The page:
Pietr Hitzig once called himself "the father of fen-phen" and was known nationally as a vocal proponent of the drug therapy that he claimed could not only help people lose weight but also cure other ills, ranging from drug addiction to gulf war syndrome.
The Timonium doctor drew attention for one other claim, as well. Hitzig said he didn't need to see patients in person or administer physical exams before prescribing drugs, and he set up a booming online business that he described as a progressive "telemedicine" practice but that federal authorities said put patients at risk.
Yesterday in U.S. District Court in Baltimore, the once-famous Internet diet doctor went on trial on charges of illegally prescribing medicine to patients around the country during the late 1990s. Federal prosecutors have charged the Ivy League-educated Hitzig in a 34-count indictment involving 12 patients, two of whom died after following his drug protocol.
Hitzig, 58, contends that the charges are an unfair attack on experimental medicine. But prosecutors told jurors in opening statements yesterday that the allegations focus narrowly on whether Hitzig had acted outside the bounds of professional medical practice by medicating patients he had never examined.
"It's not about the legitimacy of his theories or suppositions, but about the legitimacy of his clinical manner in treating these patients," Assistant U.S. Attorney Christine Manuelian said.
The trial, expected to last five weeks, is something of a last stand for Hitzig. His career, which began after he graduated from Columbia University's medical school in 1969, crumbled when he surrendered his medical license to the Maryland Board of Physician Quality Assurance in 1999 and acknowledged sexual misconduct with patients.
His longtime marriage ended in divorce, and he moved out of his family's 7-acre estate in Monkton, where court records indicate he frequently entertained patients during the 1990s as he began narrowing his practice to fen-phen.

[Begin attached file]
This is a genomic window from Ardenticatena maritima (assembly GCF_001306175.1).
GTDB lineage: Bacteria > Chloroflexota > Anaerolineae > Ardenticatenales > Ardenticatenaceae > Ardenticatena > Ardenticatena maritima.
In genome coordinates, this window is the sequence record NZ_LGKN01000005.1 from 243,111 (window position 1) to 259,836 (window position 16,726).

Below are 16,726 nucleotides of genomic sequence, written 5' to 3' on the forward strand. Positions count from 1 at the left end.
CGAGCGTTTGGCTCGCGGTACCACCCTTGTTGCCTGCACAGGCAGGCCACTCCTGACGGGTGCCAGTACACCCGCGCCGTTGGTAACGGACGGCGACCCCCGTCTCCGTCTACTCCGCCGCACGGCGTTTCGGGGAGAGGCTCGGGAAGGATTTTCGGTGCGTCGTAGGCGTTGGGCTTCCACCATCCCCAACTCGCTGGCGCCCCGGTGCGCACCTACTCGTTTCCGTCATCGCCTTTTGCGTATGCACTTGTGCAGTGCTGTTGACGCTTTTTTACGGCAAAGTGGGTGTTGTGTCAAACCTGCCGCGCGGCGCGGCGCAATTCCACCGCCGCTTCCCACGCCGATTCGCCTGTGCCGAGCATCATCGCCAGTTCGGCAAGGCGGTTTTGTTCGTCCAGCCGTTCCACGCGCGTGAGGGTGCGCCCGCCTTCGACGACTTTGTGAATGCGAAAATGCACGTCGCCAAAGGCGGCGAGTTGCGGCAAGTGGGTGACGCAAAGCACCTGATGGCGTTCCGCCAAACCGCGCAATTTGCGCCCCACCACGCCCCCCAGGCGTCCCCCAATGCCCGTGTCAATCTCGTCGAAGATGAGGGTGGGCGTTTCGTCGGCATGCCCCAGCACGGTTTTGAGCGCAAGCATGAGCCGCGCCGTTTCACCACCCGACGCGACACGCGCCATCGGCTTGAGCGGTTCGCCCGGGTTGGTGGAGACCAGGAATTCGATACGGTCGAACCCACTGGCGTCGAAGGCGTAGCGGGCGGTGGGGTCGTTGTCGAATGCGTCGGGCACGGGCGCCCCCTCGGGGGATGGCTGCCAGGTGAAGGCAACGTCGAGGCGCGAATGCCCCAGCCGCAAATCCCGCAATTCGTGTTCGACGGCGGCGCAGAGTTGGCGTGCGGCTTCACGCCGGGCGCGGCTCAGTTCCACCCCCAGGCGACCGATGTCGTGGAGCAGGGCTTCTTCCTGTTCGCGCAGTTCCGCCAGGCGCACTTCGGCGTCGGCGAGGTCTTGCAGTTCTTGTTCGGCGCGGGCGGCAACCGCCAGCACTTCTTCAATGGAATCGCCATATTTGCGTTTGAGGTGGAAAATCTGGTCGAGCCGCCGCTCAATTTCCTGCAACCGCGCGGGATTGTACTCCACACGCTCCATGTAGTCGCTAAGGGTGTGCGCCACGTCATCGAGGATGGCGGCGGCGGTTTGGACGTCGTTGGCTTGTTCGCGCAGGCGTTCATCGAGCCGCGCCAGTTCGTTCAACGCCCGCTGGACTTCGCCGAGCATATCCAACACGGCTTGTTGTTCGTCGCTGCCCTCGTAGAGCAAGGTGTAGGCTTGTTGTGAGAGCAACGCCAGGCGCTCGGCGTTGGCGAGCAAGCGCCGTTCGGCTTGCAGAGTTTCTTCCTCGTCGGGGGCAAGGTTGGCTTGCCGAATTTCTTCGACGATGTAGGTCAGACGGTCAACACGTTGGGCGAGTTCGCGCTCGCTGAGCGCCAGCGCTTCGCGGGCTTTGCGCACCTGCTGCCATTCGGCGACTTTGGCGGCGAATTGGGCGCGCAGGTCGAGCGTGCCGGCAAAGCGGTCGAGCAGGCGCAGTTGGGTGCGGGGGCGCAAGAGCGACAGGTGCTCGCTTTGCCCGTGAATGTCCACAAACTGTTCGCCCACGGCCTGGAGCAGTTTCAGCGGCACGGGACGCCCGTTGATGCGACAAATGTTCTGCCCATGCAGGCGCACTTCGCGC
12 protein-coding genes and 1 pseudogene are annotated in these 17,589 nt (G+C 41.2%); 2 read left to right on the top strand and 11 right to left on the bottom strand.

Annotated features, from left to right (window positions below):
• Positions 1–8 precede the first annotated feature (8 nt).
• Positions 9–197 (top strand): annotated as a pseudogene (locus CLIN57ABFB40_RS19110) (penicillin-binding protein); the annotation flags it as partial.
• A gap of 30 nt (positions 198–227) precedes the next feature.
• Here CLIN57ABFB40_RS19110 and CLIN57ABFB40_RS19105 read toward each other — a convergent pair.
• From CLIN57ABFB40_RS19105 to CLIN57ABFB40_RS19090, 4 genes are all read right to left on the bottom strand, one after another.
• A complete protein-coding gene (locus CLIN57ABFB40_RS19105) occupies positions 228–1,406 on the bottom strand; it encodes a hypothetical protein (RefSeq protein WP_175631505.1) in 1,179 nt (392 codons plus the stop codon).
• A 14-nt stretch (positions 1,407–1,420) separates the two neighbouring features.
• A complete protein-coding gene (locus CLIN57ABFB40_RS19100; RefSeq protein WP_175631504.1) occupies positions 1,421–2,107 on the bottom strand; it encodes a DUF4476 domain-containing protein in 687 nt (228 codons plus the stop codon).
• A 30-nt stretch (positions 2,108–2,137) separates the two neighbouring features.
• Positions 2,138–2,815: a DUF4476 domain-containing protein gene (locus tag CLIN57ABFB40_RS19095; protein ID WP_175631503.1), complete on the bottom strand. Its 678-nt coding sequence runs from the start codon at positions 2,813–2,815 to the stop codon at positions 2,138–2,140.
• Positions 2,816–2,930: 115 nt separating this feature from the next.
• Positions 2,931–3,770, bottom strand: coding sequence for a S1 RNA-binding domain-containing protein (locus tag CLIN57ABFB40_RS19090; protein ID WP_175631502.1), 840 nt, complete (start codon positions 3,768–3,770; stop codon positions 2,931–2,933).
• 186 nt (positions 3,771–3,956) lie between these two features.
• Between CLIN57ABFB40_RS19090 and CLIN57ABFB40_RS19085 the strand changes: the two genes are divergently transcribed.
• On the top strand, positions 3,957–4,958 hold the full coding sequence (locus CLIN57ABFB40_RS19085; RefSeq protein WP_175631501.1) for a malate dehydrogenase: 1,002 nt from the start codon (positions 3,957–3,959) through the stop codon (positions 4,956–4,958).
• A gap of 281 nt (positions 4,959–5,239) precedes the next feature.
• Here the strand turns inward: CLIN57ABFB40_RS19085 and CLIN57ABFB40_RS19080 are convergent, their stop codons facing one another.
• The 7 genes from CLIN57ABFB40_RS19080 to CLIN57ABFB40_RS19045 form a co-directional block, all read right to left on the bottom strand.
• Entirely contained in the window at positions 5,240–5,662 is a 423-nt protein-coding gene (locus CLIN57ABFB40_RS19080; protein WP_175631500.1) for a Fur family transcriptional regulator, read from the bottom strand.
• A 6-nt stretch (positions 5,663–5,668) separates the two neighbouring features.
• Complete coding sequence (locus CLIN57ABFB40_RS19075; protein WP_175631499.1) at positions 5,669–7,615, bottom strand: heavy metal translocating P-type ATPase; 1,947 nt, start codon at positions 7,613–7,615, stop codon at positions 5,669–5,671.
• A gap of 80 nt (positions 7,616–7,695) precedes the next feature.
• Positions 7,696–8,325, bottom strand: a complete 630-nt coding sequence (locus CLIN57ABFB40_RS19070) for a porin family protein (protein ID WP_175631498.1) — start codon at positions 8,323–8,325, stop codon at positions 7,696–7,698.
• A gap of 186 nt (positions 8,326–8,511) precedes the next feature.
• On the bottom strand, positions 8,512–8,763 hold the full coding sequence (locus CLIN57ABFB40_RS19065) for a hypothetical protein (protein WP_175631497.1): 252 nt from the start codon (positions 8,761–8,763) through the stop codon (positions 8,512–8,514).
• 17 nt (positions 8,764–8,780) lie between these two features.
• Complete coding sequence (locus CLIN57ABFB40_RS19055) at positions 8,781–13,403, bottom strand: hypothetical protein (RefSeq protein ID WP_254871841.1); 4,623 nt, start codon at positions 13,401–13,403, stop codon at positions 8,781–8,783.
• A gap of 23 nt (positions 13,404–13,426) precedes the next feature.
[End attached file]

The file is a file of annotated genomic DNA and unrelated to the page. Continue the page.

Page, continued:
The treatment - a combination of the prescription drugs fen- fluramine and phentermine - was banned by the U.S. Food and Drug Administration in September 1997 after studies linked it to heart-valve damage.
Hitzig, who was critical of the ban, had advocated the drug combination for treatment of a variety of illnesses. In court yesterday, his attorney said Hitzig believed the drugs could help patients whom other traditional medicines had failed, and he pointed to research that showed other physicians were exploring the same possibilities.
"This is not some kind of fantasy that Dr. Hitzig dreamed up to attract patients and rake in the money and make himself some kind of god in the medical and scientific community," said Barry Coburn, a Washington attorney representing Hitzig.
But that is exactly the motive government investigators have ascribed to the man who once told a patient: "I don't believe in a God, but if there is one, I'm it," according to court records.
In court yesterday, the prosecution described a system in which telephone or Internet patients would pay $350 to begin Hitzig's fen-phen treatment. Patients would pay another $450 for an introductory group session that one patient likened to a "sales pitch," according to Manuelian.
Court records describe Hitzig's Timonium office during the period covered under the indictment - roughly 1996 to 1998 - as a frenzied distribution center where patients would often be given handfuls of orange and blue pills and told to begin taking them immediately in the waiting room.
Some patients ended up in the hospital, Manuelian said. One patient in Arizona with a history of psychiatric problems shot himself several weeks after he stopped taking Hitzig's treatment, she said.
Another patient, David McGill, died at his home while under Hitzig's care. Autopsy results showed that McGill, whose wife, Susan, also was a patient of Hitzig's and was involved in a romantic relationship with the doctor, suffered from phentermine intoxication, Manuelian said.
Coburn said Hitzig was not responsible for the deaths. He said the doctor might have been eccentric and inappropriate in his personal life, but he always had his patients' best interests in mind.